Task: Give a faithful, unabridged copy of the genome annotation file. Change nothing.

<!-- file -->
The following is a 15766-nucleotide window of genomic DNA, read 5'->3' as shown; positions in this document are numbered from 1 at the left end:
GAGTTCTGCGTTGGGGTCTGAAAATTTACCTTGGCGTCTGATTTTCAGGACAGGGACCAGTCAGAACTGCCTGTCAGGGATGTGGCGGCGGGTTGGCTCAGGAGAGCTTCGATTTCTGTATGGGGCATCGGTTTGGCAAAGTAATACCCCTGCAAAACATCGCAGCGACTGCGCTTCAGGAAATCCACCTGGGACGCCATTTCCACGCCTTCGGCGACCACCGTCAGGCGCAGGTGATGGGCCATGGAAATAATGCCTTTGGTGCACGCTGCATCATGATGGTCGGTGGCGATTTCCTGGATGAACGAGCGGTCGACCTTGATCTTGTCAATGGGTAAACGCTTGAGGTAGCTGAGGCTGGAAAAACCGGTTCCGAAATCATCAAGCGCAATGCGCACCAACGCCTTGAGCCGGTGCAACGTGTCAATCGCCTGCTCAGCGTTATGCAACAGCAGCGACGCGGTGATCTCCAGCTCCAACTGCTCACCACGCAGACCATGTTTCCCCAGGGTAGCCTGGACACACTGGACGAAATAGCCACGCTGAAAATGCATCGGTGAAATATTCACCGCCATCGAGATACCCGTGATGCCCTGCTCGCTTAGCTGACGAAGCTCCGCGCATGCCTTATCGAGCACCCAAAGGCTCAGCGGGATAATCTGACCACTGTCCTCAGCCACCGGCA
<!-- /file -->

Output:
The following is a 15766-nucleotide window of genomic DNA, read 5'->3' as shown; positions in this document are numbered from 1 at the left end:
GAGTTCTGCGTTGGGGTCTGAAAATTTACCTTGGCGTCTGATTTTCAGGACAGGGACCAGTCAGAACTGCCTGTCAGGGATGTGGCGGCGGGTTGGCTCAGGAGAGCTTCGATTTCTGTATGGGGCATCGGTTTGGCAAAGTAATACCCCTGCAAAACATCGCAGCGACTGCGCTTCAGGAAATCCACCTGGGACGCCATTTCCACGCCTTCGGCGACCACCGTCAGGCGCAGGTGATGGGCCATGGAAATAATGCCTTTGGTGCACGCTGCATCATGATGGTCGGTGGCGATTTCCTGGATGAACGAGCGGTCGACCTTGATCTTGTCAATGGGTAAACGCTTGAGGTAGCTGAGGCTGGAAAAACCGGTTCCGAAATCATCAAGCGCAATGCGCACCAACGCCTTGAGCCGGTGCAACGTGTCAATCGCCTGCTCAGCGTTATGCAACAGCAGCGACGCGGTGATCTCCAGCTCCAACTGCTCACCACGCAGACCATGTTTCCCCAGGGTAGCCTGGACACACTGGACGAAATAGCCACGCTGAAAATGCATCGGTGAAATATTCACCGCCATCGAGATACCCGTGATGCCCTGCTCGCTTAGCTGACGAAGCTCCGCGCATGCCTTATCGAGCACCCAAAGGCTCAGCGGGATAATCTGACCACTGTCCTCAGCCACCGGCA